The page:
The intrinsic activity of the ligands was studied using commercially cell-based assays, composed by recombinant CHO-K1 cells that overexpress only the human μ-opioid receptor, detecting the levels of second messengers that reflect the activation of this receptor. To assess the activation of the μ-opioid receptor through the recruitment of G protein signaling pathway, we used the cyclic adenosine monophosphate (cAMP) Hunter® eXpress G protein-coupled receptor (GPCR) Assay (DiscoverX, Freemont, CA, USA) following the manufacturer instructions. In this system, the endogenous cAMP competes with an exogenous cAMP coupled to a truncated β-galactosidase fragment (provided by the assay) for binding to a cAMP antibody. Only the unbound exogenous cAMP-β-galactosidase fragment binds to a complementary β-galactosidase fragment to form the active enzyme. The activity of β-galactosidase, measured by adding a chemiluminescent substrate, reflects proportionally the levels of cellular cAMP. (R)-SAL, (S)-SAL and (R/S)-SAL, dissolved in HCl 10−5 M, (pH 5.0) and including the adenylate cyclase activator forskolin (20 μM), were incubated at concentrations ranging from 1 × 10−8 M to 1 × 10−3 M with the CHO-K1 cells for 30 min. Morphine was incubated at concentrations ranging from 3 × 10−9 M to 1 × 10−4 M under the same conditions. Control cells were incubated only with forskolin. The resulting luminescence was measured with a microplate reader Synergy HT (Biotek, Winooski, VT, USA) or a microplate reader SpectraMax M3 (Molecular Devices, Sunnyvale, CA, USA). The experiment was repeated three times in duplicate for (R)-SAL, (S)-SAL and (R/S)-SAL and two times in duplicate for morphine.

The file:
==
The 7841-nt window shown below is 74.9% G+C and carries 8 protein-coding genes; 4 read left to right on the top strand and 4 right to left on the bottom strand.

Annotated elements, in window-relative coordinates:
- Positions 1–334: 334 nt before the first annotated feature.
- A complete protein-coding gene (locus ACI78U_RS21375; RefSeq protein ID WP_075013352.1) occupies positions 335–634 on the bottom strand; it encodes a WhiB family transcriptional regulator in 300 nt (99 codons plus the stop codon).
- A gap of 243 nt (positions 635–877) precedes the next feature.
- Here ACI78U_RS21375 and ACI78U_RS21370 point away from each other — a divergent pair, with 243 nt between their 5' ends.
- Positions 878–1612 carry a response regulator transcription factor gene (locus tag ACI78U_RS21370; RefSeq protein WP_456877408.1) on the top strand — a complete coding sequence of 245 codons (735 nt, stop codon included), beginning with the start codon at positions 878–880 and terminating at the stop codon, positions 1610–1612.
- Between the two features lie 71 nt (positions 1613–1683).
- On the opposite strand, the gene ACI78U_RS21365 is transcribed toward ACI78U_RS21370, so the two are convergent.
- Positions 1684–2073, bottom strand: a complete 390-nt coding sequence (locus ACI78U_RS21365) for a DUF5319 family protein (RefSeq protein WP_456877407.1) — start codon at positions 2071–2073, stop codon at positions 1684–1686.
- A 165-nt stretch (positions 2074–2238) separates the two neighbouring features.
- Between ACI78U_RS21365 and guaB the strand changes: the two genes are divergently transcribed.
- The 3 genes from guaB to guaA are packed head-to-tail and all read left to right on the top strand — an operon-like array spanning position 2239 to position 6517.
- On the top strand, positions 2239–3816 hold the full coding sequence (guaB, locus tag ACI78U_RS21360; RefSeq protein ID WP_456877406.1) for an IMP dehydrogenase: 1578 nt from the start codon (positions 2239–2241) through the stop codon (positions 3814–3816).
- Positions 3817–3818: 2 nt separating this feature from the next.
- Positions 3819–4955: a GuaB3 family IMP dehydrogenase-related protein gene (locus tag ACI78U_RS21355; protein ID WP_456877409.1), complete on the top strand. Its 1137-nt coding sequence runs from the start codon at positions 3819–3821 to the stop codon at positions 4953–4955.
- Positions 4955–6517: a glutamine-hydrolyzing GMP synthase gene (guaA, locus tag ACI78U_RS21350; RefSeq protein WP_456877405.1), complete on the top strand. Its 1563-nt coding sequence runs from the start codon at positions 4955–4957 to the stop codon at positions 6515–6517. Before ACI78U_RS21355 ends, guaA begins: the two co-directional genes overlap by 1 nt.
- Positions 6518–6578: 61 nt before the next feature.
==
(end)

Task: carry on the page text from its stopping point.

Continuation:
In a subsequent experiment, the activation of the μ-opioid receptor by racemic SAL (150 μM) was studied after the addition of different concentrations (3 × 10−10 M to 10−5 M) of the antagonist naltrexone to the recombinant cells, dissolved in assay buffer, 30 min before to the addition of SAL. All measurements were expressed as relative luminescence to the controls with no ligand added. Each concentration of naltrexone was assayed once in duplicate. The antagonistic action of naltrexone was selective for μ-opioid receptor since the recombinant cells used in the study only overexpress this type of opioid receptor.
Activation of μ-Opioid Receptors through the β-Arrestin Signaling Pathway
To assess the activation of the μ-opioid receptor through the recruitment of the β-arrestin signaling pathway, we used a PathHunter® eXpress β-Arrestin GPCR chemiluminescent assay (DiscoverX) following the manufacturer instructions. In this system, the human μ-opioid receptor is fused to a small fragment of β-galactosidase (PK) and co-expressed in cells expressing a fusion protein of β-arrestin and the complementary fragment of β-galactosidase (EA). Activation of the μ-opioid receptor stimulates binding of β-arrestin to the PK-tagged receptor allowing the complementation of the two enzyme fragments of β-galactosidase. This action leads to an activation of the enzyme that can be measured using a chemiluminescent reagent resulting in luminescence, which is proportional to the recruitment of β-arrestin. DADLE ([D-Ala2, D-Leu5]-Enkephalin), (R/S)-SAL and morphine (dissolved in HCl 10−5 M, pH 5.0), were incubated at concentrations ranging from 1 × 10−8 to 1 × 10−3 M with the cells for 30 min. The experiment was repeated three times in duplicate for each concentration of ligand. The resulting luminescence was determined with a microplate reader Synergy HT (Biotek).